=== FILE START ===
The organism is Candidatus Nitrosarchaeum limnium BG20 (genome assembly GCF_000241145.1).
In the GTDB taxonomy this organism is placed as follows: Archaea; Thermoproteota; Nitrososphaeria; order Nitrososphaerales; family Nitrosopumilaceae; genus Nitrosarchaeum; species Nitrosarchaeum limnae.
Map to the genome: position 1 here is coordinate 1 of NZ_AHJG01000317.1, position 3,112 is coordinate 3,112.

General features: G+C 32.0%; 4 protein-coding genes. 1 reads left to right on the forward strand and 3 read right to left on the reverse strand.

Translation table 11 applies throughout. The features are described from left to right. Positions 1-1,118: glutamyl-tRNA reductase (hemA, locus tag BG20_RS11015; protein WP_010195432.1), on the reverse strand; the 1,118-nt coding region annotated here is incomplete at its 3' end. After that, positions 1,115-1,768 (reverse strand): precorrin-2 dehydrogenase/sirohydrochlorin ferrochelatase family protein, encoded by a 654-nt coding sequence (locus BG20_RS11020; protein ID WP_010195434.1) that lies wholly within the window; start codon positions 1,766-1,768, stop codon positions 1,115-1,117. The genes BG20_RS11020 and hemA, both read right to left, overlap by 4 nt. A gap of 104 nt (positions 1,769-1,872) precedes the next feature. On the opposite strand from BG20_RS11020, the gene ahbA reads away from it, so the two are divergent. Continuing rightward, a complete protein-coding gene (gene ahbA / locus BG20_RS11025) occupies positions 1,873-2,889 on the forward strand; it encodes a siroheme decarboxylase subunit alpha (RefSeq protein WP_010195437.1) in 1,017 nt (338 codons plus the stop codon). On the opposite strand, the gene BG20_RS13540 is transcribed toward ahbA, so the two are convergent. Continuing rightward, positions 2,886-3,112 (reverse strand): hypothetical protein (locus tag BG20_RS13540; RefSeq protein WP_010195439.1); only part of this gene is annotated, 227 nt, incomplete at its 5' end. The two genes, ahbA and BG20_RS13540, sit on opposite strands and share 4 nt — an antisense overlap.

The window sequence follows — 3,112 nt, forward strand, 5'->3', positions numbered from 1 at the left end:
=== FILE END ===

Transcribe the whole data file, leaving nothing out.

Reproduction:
The organism is Candidatus Nitrosarchaeum limnium BG20 (genome assembly GCF_000241145.1).
In the GTDB taxonomy this organism is placed as follows: Archaea; Thermoproteota; Nitrososphaeria; order Nitrososphaerales; family Nitrosopumilaceae; genus Nitrosarchaeum; species Nitrosarchaeum limnae.
Map to the genome: position 1 here is coordinate 1 of NZ_AHJG01000317.1, position 3,112 is coordinate 3,112.

General features: G+C 32.0%; 4 protein-coding genes. 1 reads left to right on the forward strand and 3 read right to left on the reverse strand.

Translation table 11 applies throughout. The features are described from left to right. Positions 1-1,118: glutamyl-tRNA reductase (hemA, locus tag BG20_RS11015; protein WP_010195432.1), on the reverse strand; the 1,118-nt coding region annotated here is incomplete at its 3' end. After that, positions 1,115-1,768 (reverse strand): precorrin-2 dehydrogenase/sirohydrochlorin ferrochelatase family protein, encoded by a 654-nt coding sequence (locus BG20_RS11020; protein ID WP_010195434.1) that lies wholly within the window; start codon positions 1,766-1,768, stop codon positions 1,115-1,117. The genes BG20_RS11020 and hemA, both read right to left, overlap by 4 nt. A gap of 104 nt (positions 1,769-1,872) precedes the next feature. On the opposite strand from BG20_RS11020, the gene ahbA reads away from it, so the two are divergent. Continuing rightward, a complete protein-coding gene (gene ahbA / locus BG20_RS11025) occupies positions 1,873-2,889 on the forward strand; it encodes a siroheme decarboxylase subunit alpha (RefSeq protein WP_010195437.1) in 1,017 nt (338 codons plus the stop codon). On the opposite strand, the gene BG20_RS13540 is transcribed toward ahbA, so the two are convergent. Continuing rightward, positions 2,886-3,112 (reverse strand): hypothetical protein (locus tag BG20_RS13540; RefSeq protein WP_010195439.1); only part of this gene is annotated, 227 nt, incomplete at its 5' end. The two genes, ahbA and BG20_RS13540, sit on opposite strands and share 4 nt — an antisense overlap.

The window sequence follows — 3,112 nt, forward strand, 5'->3', positions numbered from 1 at the left end: